Ry4n

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Everything posted by Ry4n

  1. Perhaps Islam did have non-dual origins, however much of the teachings attached to it, as evident by the scripts themselves and the example of the prophet, are disgusting and it's impossible to argue that the verses didn't mean exactly what they said.
  2. I'll let the video speak for itself, very interesting though.
  3. On the issue of anti-depressants: If someone has a shit life, or some psychological issue like a victim mentality, then obviously antidepressants won't do much, but if someone has a good life and tries to think positive but still feels immensely depressed, then there should be no reason why antidepressants shouldn't be considered. Of coarse, look at improving diet and exercising first as well as meditation and therapy, but simply dismissing antidepressants entirely is ridiculous. All treatments should be looked at with an open mind. Of course they can have side effects, but so can psychedelics even if one takes precautions. Personally I think Ketamine is the future of depression treatment, but for the time being, antidepressants should be looked at as a tool for those struggling significantly to get better and successfully implement practices that they can use for the rest of their life, and at some point leave antidepressants behind. I hope no one in this thread thinks that resisting the urge to use antidepressants is a logical thing to do if one is on the verge of killing themselves.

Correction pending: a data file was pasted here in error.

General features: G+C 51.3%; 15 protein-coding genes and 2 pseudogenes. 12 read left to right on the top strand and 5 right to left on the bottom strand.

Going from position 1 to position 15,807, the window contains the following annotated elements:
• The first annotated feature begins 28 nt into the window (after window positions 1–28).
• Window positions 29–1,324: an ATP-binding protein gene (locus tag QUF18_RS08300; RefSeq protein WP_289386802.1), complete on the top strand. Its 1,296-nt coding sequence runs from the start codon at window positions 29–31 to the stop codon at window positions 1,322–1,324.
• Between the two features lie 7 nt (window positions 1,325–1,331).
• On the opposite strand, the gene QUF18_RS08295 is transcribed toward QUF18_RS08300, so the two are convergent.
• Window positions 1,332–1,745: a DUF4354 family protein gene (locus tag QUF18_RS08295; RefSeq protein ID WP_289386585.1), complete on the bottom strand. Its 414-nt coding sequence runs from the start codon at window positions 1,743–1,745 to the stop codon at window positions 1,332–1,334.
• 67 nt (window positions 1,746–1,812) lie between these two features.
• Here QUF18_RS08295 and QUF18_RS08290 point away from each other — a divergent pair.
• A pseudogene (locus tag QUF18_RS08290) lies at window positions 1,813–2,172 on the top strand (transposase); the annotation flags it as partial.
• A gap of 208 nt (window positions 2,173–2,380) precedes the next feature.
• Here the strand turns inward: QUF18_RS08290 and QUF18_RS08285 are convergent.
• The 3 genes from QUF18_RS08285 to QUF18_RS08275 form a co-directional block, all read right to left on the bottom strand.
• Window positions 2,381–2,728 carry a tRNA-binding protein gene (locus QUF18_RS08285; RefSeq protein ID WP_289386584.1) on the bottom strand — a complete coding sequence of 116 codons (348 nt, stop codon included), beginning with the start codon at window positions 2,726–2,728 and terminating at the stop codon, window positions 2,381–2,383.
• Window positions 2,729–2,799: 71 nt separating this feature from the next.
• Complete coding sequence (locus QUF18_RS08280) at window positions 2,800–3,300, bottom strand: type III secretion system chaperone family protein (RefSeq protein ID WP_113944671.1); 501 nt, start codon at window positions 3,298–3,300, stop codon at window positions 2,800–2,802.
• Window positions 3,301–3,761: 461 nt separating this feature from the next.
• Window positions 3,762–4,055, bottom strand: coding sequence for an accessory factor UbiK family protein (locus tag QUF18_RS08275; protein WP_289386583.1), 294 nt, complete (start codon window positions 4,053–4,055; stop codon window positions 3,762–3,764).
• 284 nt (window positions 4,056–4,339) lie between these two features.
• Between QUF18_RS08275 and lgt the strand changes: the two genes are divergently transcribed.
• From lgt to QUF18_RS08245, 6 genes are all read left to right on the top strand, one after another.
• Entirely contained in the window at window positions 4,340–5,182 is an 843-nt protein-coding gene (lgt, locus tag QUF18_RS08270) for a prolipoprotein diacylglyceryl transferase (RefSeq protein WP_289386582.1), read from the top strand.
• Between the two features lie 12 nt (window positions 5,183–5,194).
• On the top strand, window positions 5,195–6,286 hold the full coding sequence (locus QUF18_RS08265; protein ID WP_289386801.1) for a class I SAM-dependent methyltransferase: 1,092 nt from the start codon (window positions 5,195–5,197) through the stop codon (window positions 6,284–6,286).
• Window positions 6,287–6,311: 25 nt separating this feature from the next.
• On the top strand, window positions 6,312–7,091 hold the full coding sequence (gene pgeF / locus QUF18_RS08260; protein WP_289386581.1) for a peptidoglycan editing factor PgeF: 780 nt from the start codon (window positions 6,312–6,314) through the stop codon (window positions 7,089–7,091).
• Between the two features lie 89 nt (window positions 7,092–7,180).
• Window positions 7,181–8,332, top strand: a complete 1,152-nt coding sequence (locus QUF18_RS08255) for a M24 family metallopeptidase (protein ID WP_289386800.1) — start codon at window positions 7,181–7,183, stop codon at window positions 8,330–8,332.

4. @CuteCornDog I had this problem; I'd recommend Acceptance and Commitment Therapy cos that helped me fix this issue. Search up "The mind workout" by Mark Freeman.
  5. Your thoughts are just stories! What helps me with painful thoughts is seeing them as no different from those deluded retarded thoughts you have when you meditate that make absolutely no sense. Why take this one anymore seriously? Don't battle the thoughts, that makes them stronger. Accept and love yourself and welcome those thoughts without believing them. The link above i think is a great one for understanding this from experience. (Also, maybe try loving-kindness meditation as well?).
  6. @Nadosa well I use to have OCD so I know a thing or two about uncertainty ahaha. The truth is you will never be certain about anything, so quit chasing it. Learn to accept uncertainty and the uncertainty will bother you less over time. If you react to uncertainties in your head, it will counter-intuitively create more uncertainties. I found surrender to be a process, you get better with it over time. Just let go of control. I wouldn't worry too much about being perfect at acceptance, all you need to do is allow emotional pain to be there and be mindful of it, meaning NOT JUDGING IT.
  7. ah ok sweet thanks guys! And yeh @Joseph Maynor I guess I just have to expect there to be some fluff in Hindu texts ahah. My aversion to the fluff must be why I like buddhism so much, especially zen.
  8. Any good books or resources of sects of Hinduism with relation to non-duality? Without a bunch of gods tacked onto it, besides Advaita-Vedanta?
  9. I would hold off until you've done at least 2 years of mindfulness, acceptance and meditation practice. When struggling with your mental health it's almost too easy to see these things as an escape from our problems, an escape from our unpleasant feelings and thoughts, which our bullshit thought stories will label as "personal growth" or "purging of the impurities of the mind". If you do decide to take psychedelics now instead of later when you've done more practice, it should realistically be almost expected that you are going to face many, if not all your demons, and if you don't feel ready for that then don't take psychedelics until you really are.